Monday September 18, 2017
Mother of recovering alcoholic fights son's exclusion from liver transplant list
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- September 18, 2017 episode transcript
- Full Episode
Cary Gallant's prognosis is not good.
The 45-year-old Sault Ste. Marie, Ont., man has advanced liver disease and urgently needs a liver transplant. But he is not allowed on the liver transplant wait list because he is not yet six months sober. In Ontario, patients with advanced alcohol-related liver disease are not placed on the wait list until they have abstained from alcohol for six months.
'The doctor said, "If you survive the six months, then we will talk about a liver transplant."' - Joanne Gallant
Gallant is fighting this rule and hoping to get an injunction that will force provincial authorities to put him on the list.
As It Happens guest host Helen Mann spoke with Cary Gallant's mother, Joanne Gallant. She has been caring for him since he fell ill. Here is part of their conversation.
Ms. Gallant, how is your son doing right now?
Right at the moment, today, he doesn't feel too bad. He has gone through some pretty rough times though since he's been out of the hospital.
So what is it that lead doctors to determine that Cary needed a liver transplant?
His stomach was distended. They had to do what they call a tap and take fluid out of his stomach. He was in the hospital for probably over a month.
And what did they determine?
That he has cirrhosis of the liver, hepatitis caused by alcohol and hepatitis [encephalitis].
I know it has to be difficult to talk about but I'm wondering if you can tell us about his prognosis?
Well, I didn't know how serious it was. We had to get his forms filled out for disability. Then when we got the papers back the discharge summaries were there and it said that he had a 75 per cent chance of passing away within six months. So that's when I realized how serious it was.
Was the issue of a liver transplant brought up to you?
Cary told me that the doctors had told him that he probably would need a liver transplant. Then when we went to the first visit with his doctor, the doctor said, "If you survive the six months, then we will talk about a liver transplant."
And what does that mean, "the six months?"
Six months from the time he stopped drinking.
And when was the last time he had a drink?
I would say the first week of July.
What was your immediate thought when you heard about this six month limitation?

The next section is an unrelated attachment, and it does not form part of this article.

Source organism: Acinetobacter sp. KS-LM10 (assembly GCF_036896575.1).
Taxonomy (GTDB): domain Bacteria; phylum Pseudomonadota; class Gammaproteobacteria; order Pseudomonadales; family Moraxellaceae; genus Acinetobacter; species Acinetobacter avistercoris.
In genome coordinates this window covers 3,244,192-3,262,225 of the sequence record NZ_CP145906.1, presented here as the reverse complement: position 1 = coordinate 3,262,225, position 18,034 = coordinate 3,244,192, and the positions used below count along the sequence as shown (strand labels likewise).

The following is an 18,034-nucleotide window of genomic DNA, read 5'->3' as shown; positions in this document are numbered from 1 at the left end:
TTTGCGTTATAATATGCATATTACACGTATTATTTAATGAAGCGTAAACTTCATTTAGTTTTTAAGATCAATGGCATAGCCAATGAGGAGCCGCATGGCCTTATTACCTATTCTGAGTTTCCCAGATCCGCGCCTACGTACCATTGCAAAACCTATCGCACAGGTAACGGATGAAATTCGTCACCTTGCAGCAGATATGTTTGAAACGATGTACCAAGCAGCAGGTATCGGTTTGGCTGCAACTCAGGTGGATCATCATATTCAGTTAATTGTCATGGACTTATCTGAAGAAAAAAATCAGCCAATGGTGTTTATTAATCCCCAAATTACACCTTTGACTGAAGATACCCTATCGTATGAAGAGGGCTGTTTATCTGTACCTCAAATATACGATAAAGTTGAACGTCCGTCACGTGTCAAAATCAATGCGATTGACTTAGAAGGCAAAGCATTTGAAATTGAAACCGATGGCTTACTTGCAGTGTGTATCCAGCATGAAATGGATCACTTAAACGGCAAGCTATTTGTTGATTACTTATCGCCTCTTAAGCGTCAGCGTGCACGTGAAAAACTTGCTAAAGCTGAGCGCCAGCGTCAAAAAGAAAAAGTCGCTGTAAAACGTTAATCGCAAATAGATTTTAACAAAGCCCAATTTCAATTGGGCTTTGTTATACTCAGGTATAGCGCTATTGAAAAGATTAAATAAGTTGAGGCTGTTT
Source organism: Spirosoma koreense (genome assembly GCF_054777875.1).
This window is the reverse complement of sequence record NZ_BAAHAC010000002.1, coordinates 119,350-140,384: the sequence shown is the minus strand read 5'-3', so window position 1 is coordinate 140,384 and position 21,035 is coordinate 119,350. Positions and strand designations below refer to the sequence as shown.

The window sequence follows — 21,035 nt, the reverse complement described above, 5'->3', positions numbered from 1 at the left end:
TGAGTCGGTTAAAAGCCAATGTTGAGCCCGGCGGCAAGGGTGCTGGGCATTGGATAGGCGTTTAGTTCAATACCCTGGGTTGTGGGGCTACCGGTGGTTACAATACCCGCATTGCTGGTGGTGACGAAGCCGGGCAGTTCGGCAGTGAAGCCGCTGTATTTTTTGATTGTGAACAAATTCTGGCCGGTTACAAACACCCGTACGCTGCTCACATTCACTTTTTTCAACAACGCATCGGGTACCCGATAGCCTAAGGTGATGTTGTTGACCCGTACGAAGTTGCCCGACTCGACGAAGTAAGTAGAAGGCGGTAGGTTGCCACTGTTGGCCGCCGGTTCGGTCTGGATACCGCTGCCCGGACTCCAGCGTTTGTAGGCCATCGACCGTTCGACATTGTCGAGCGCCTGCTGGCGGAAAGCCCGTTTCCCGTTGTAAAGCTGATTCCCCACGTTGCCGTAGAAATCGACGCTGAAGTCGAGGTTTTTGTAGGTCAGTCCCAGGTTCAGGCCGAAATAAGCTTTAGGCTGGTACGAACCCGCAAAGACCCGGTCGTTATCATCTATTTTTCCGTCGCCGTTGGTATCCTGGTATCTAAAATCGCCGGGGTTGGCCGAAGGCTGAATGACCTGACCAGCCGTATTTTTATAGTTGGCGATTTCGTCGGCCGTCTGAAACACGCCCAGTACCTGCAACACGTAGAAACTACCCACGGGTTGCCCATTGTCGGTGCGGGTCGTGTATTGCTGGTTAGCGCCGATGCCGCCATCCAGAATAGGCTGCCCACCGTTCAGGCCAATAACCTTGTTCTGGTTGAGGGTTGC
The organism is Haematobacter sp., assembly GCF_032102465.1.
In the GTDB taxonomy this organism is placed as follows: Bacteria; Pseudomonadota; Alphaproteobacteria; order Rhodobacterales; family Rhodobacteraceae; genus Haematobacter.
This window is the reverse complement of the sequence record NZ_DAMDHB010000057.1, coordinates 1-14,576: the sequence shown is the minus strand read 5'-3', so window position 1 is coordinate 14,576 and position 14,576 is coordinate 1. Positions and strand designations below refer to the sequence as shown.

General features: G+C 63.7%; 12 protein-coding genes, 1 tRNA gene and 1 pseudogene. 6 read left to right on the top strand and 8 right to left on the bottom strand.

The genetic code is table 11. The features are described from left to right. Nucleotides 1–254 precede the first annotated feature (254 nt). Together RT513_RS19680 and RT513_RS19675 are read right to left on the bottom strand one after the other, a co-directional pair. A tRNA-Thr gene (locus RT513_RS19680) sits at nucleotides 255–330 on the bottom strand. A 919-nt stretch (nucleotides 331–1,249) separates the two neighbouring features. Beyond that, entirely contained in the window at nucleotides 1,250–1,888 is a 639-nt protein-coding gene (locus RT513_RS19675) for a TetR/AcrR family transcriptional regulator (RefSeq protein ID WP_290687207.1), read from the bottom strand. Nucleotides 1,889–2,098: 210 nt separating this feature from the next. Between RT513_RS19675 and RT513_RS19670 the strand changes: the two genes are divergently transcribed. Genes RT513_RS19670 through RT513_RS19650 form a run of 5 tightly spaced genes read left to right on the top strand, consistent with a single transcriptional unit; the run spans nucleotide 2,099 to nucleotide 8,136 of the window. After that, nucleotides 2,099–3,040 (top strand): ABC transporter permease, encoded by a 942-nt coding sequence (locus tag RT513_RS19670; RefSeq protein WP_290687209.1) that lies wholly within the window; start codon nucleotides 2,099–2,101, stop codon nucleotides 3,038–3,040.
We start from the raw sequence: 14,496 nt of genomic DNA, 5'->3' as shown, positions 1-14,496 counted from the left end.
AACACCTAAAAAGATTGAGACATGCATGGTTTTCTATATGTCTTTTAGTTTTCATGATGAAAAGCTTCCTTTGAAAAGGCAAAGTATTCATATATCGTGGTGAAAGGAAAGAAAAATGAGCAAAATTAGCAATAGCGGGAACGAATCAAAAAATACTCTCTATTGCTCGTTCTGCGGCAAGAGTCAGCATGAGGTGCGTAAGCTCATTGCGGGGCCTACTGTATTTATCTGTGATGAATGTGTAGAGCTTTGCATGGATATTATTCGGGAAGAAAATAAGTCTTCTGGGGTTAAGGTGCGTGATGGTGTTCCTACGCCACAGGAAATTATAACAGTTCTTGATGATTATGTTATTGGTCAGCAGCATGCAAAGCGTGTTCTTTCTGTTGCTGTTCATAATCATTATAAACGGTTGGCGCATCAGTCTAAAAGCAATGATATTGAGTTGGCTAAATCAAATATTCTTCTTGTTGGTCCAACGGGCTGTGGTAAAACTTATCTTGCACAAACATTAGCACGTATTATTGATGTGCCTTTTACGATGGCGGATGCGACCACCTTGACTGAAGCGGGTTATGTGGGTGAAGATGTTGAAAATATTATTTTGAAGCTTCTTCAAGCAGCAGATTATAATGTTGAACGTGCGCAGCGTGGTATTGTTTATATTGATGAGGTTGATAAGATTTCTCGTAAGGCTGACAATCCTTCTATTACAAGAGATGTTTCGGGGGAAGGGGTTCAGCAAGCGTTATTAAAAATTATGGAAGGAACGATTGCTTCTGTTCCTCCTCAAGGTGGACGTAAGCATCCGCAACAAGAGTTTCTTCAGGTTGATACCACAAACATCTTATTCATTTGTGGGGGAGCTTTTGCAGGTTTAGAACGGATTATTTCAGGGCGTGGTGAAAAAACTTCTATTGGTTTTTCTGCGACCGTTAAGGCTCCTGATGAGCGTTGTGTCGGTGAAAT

I certainly was shocked. I just didn't understand. If somebody needs something why not get on a list now, rather than waiting to see what's going to happen in six months?
As you know, donated organs are scarce, and I understand this rule was put in place because there are concerns that people who get a liver who are alcoholics might start drinking again. What if he were to do that?
Naturally, I'd be very disappointed. Right now, at this point, I don't even have that concern. It's not going to be part of his life again, as far as he's concerned. He has told me that and I'm not even worried about that. He told me, "I don't even crave it anymore, mom."
There's now this legal effort to get your son on that liver transplant list, to get these rules changed as well. On what grounds do you think the rules should be changed?
He should have a level playing field. He should be on the list just like anybody else, depending on his need. It's not like we want to get in front of anybody else or anything like that. It's just that we feel that he should be able to be on the list just like anyone else that might need a heart transplant or any other thing. Especially because they say that alcoholism is a disease — so if it's a disease, they should treat it like a disease.
Can you describe what all of this has been like for you?
I've had a son that I lost four years ago due to bronchopneumonia. I also have a daughter who has multiple sclerosis and she's got the worst kind. So, you know what? I just go day by day. It just seems my life has been one thing after another. I don't know if I'm just getting stronger and being able to fight more but I just go day by day.
If you were to get that injunction, what would it mean to your family that he was getting to get on the list right away?
We'd all be very, very happy. Cary is a beautiful human being. He's not just a person that drank. We all love him. He's very generous. He plays the guitar beautifully. When we have a family gathering, he's always there making the kids laugh. He's just not a person that drinks. He's a son. He's a brother. He's an uncle.
Do you think he will ever drink again?
At this point, I don't think so. I really don't think so. I think everybody's bottom is different and this, unfortunately, had to be his.
This interview has been edited for length and clarity. For more on this story, listen to our full interview with Joanne Gallant.
Trillium Gift of Life is the provincial agency that oversees the organ transplant system in Ontario. After our interview, they provided a statement which reads, in part: "Our research on liver listing criteria points to a six month abstinence from alcohol for alcoholic liver disease patients as the most commonly used protocol across Canada, the US and other international jurisdictions. As part of our review of listing criteria, TGLN is developing a three-year pilot program to determine if there is an evidence-based basis to change the criteria."